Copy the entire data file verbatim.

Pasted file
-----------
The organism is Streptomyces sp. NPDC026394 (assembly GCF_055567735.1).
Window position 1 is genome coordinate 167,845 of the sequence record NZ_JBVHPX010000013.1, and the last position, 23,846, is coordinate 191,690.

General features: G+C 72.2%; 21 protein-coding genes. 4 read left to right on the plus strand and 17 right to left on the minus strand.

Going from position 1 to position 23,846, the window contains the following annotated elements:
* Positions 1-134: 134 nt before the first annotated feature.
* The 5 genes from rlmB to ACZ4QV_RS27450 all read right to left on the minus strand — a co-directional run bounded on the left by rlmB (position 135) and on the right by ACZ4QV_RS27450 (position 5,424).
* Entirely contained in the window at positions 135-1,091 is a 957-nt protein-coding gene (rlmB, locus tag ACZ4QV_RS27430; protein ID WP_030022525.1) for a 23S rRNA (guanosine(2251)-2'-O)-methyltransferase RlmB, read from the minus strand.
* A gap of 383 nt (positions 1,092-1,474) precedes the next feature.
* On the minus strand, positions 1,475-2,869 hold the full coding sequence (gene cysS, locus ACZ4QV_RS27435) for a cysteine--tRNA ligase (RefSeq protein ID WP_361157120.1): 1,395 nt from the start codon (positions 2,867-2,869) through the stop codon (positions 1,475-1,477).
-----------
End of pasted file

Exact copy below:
The organism is Streptomyces sp. NPDC026394 (assembly GCF_055567735.1).
Window position 1 is genome coordinate 167,845 of the sequence record NZ_JBVHPX010000013.1, and the last position, 23,846, is coordinate 191,690.

General features: G+C 72.2%; 21 protein-coding genes. 4 read left to right on the plus strand and 17 right to left on the minus strand.

Going from position 1 to position 23,846, the window contains the following annotated elements:
* Positions 1-134: 134 nt before the first annotated feature.
* The 5 genes from rlmB to ACZ4QV_RS27450 all read right to left on the minus strand — a co-directional run bounded on the left by rlmB (position 135) and on the right by ACZ4QV_RS27450 (position 5,424).
* Entirely contained in the window at positions 135-1,091 is a 957-nt protein-coding gene (rlmB, locus tag ACZ4QV_RS27430; protein ID WP_030022525.1) for a 23S rRNA (guanosine(2251)-2'-O)-methyltransferase RlmB, read from the minus strand.
* A gap of 383 nt (positions 1,092-1,474) precedes the next feature.
* On the minus strand, positions 1,475-2,869 hold the full coding sequence (gene cysS, locus ACZ4QV_RS27435) for a cysteine--tRNA ligase (RefSeq protein ID WP_361157120.1): 1,395 nt from the start codon (positions 2,867-2,869) through the stop codon (positions 1,475-1,477).